Proceeding to block 44, the encrypted and signed intermediate password is written by the secondary O.S. to a location that can be accessed by the primary O.S. Proceeding to block 46, a primary O.S. Service that preferably runs with system administrator credentials at the start of the user's primary operating system monitors the presence of data indicating whether a new intermediate password exists and should be applied. If so, the signature is verified, and if it is valid, the password is decrypted and the primary O.S. password is reset by the service to the new intermediate password, which can then be used by the user to log on to or otherwise access the primary O.S. While effective for resetting a user O.S. password, the above logic preferably is not used to set the primary administrator's password, which is typically not used by end users in a managed large enterprise in any case.
With this logic, the secondary O.S. need not know the primary administrator's O.S. password. Instead, the exchange of the new intermediate password is accomplished using existing public key technology.
Alternatively, the Admin password for Windows or the Master password for the BIOS controlled Power On password or Hard Disk Drive password can be protected. Information can be passed to the system from a secure external network authenticated source, to allow the alternate O.S. to control a sequence in which it walks the user through the steps for resetting the corresponding user password without revealing the master or admin password in any case.
In the context of resetting a lost BIOS or HDD password, the above logic may be invoked with the following caveats. The logic of
The logic of
With the above in mind, it may now be appreciated that the present invention functions for a broad spectrum of platforms with differing levels of security by providing a level of security for the password reset process which is consistent with that elsewhere in the system. Also, the sensor mechanisms transparently detect the lost password situations, thus removing some or all of the burden on the user. Moreover, the effector mechanism can reset a password when the computer 12 is in a disconnected mode if desired by policy. Furthermore, the password can be reset by a remotely controlled but still automated mechanism. And, system manager/administrator have as much or as little control over the reset process as desired through policy, which can differ from sub-group to sub-group within an information technology (IT)-managed organization.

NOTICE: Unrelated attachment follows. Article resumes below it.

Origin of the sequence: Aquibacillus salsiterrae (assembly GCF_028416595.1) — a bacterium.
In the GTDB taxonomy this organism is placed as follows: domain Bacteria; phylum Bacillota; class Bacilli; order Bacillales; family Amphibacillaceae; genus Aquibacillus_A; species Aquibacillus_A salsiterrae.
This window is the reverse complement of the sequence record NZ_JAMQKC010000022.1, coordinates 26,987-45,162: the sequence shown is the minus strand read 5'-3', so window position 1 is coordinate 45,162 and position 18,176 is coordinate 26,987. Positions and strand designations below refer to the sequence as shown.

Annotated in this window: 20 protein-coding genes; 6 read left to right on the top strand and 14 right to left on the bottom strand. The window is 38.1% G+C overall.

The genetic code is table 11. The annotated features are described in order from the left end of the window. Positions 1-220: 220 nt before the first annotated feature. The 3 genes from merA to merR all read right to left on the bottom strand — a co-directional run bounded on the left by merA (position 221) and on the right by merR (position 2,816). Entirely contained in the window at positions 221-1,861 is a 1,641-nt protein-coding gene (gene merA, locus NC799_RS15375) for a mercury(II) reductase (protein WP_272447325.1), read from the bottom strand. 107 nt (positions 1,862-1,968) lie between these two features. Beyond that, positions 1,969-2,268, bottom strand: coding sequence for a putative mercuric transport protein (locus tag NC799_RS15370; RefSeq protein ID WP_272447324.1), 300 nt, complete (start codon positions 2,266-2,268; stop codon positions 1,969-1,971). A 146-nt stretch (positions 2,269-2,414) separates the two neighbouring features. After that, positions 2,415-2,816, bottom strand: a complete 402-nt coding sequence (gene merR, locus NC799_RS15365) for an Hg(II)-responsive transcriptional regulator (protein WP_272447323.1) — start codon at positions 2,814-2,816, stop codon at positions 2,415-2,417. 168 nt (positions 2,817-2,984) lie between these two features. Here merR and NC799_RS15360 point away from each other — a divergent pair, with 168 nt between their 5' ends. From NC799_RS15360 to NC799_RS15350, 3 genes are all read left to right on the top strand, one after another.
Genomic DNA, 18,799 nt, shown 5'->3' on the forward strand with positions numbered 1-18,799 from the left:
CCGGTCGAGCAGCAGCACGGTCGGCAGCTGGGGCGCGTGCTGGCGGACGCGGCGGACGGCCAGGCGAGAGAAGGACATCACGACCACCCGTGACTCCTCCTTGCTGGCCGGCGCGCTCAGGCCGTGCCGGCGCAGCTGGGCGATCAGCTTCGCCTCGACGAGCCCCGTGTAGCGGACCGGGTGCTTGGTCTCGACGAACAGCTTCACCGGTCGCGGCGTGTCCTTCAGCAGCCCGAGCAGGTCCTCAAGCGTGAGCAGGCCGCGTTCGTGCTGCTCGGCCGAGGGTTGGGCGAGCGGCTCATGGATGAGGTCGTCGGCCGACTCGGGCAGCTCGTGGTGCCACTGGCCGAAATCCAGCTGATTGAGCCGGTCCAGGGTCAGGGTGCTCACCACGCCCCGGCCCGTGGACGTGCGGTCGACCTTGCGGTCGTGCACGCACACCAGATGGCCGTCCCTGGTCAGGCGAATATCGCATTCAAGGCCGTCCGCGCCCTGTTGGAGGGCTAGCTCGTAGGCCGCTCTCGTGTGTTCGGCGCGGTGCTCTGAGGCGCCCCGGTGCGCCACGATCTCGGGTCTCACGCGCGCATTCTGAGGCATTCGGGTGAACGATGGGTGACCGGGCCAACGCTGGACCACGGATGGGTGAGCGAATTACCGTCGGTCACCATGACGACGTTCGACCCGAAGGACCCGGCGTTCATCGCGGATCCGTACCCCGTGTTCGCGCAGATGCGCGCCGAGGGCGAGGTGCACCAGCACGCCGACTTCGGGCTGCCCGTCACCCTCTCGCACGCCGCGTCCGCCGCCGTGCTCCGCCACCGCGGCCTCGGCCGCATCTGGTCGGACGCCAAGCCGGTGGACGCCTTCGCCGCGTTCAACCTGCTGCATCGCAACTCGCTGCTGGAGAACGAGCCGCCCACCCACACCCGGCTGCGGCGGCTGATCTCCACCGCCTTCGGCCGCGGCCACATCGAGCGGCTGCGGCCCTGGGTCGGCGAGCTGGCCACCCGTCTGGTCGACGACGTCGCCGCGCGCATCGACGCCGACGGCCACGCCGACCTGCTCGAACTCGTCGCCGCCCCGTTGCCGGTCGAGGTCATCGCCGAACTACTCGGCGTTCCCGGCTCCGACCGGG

While the particular SYSTEM AND METHOD FOR AUTOMATIC PASSWORD RESET as herein shown and described in detail is fully capable of attaining the above-described objects of the invention, it is to be understood that it is the presently preferred embodiment of the present invention and is thus representative of the subject matter which is broadly contemplated by the present invention, that the scope of the present invention fully encompasses other embodiments which may become obvious to those skilled in the art, and that the scope of the present invention is accordingly to be limited by nothing other than the appended claims, in which reference to an element in the singular is not intended to mean “one and only one” unless explicitly so stated, but rather “one or more”. It is not necessary for a device or method to address each and every problem sought to be solved by the present invention, for it to be encompassed by the present claims. Furthermore, no element, component, or method step in the present disclosure is intended to be dedicated to the public regardless of whether the element, component, or method step is explicitly recited in the claims. Absent express definitions herein, claim terms are to be given all ordinary and accustomed meanings that are not irreconcilable with the present specification and file history.
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|U.S. Classification||726/16, 713/1, 726/2, 713/182|
|International Classification||G06F11/30, G06F9/00, H04L9/32, G06F21/00|
|Cooperative Classification||G06F2221/2131, G06F21/31|
|May 26, 2004||AS||Assignment|
Owner name: INTERNATIONAL BUSINESS MACHINES CORPORATION, NEW Y
Free format text: ASSIGNMENT OF ASSIGNORS INTEREST;ASSIGNORS:CHESTON, RICHARD W.;VANOVER, MICHAEL T.;WELCH, STEVEN R.;REEL/FRAME:014672/0267;SIGNING DATES FROM 20040505 TO 20040525
|Aug 4, 2005||AS||Assignment|
Owner name: LENOVO (SINGAPORE) PTE LTD., SINGAPORE
Free format text: ASSIGNMENT OF ASSIGNORS INTEREST;ASSIGNOR:INTERNATIONAL BUSINESS MACHINES CORPORATION;REEL/FRAME:016891/0507
Effective date: 20050520
Owner name: LENOVO (SINGAPORE) PTE LTD.,SINGAPORE
Free format text: ASSIGNMENT OF ASSIGNORS INTEREST;ASSIGNOR:INTERNATIONAL BUSINESS MACHINES CORPORATION;REEL/FRAME:016891/0507
Effective date: 20050520
|Dec 6, 2011||SULP||Surcharge for late payment|
|Dec 6, 2011||FPAY||Fee payment|
Year of fee payment: 4
|Jun 24, 2015||FPAY||Fee payment|
Year of fee payment: 8
|Nov 25, 2015||AS||Assignment|
Owner name: LENOVO PC INTERNATIONAL, HONG KONG
Free format text: NUNC PRO TUNC ASSIGNMENT;ASSIGNOR:LENOVO (SINGAPORE) PTE LTD.;REEL/FRAME:037160/0001
Effective date: 20130401